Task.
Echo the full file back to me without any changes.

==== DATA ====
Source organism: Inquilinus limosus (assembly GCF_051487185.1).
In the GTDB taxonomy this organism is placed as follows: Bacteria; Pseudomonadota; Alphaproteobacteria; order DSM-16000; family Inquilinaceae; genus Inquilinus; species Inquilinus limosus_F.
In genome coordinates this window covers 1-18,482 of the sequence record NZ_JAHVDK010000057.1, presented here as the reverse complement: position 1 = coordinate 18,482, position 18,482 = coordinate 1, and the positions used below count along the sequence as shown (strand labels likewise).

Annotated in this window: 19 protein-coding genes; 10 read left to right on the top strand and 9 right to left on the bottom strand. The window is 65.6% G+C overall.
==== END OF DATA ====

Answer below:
Source organism: Inquilinus limosus (assembly GCF_051487185.1).
In the GTDB taxonomy this organism is placed as follows: Bacteria; Pseudomonadota; Alphaproteobacteria; order DSM-16000; family Inquilinaceae; genus Inquilinus; species Inquilinus limosus_F.
In genome coordinates this window covers 1-18,482 of the sequence record NZ_JAHVDK010000057.1, presented here as the reverse complement: position 1 = coordinate 18,482, position 18,482 = coordinate 1, and the positions used below count along the sequence as shown (strand labels likewise).

Annotated in this window: 19 protein-coding genes; 10 read left to right on the top strand and 9 right to left on the bottom strand. The window is 65.6% G+C overall.